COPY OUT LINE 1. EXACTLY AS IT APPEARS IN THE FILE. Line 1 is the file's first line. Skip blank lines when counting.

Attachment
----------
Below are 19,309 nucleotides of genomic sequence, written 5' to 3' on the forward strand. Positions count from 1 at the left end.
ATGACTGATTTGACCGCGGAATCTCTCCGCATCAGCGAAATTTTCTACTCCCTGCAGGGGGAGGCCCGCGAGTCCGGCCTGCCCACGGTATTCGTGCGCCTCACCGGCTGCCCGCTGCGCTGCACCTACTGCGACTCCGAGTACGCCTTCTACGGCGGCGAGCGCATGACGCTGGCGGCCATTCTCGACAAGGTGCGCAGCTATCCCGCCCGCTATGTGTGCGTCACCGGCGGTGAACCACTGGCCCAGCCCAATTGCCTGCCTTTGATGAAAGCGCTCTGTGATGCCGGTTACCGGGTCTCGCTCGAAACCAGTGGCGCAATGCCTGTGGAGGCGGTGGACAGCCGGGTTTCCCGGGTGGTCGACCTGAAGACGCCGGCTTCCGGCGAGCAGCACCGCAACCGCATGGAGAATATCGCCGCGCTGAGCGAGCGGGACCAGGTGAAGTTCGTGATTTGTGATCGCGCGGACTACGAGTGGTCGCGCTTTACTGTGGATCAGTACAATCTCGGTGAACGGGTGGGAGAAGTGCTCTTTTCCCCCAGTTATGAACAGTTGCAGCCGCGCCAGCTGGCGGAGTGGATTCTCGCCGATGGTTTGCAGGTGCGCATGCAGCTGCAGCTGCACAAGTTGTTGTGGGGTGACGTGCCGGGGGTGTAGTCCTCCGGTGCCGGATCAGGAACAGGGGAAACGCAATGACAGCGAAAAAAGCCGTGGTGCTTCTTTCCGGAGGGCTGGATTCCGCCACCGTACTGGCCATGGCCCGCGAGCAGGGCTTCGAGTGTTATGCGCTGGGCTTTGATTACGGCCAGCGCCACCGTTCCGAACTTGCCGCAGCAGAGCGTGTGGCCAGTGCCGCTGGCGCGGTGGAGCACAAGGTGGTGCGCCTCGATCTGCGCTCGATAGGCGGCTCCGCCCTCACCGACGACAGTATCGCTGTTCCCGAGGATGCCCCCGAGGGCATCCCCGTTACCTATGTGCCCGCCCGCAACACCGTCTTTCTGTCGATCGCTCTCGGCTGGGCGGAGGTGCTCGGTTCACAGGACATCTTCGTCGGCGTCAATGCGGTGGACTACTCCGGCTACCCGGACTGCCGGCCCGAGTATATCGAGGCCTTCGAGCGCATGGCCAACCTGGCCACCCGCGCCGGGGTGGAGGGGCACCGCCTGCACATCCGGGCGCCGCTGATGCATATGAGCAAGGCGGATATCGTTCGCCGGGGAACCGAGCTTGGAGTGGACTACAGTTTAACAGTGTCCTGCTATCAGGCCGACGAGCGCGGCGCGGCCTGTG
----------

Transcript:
Below are 19,309 nucleotides of genomic sequence, written 5' to 3' on the forward strand. Positions count from 1 at the left end.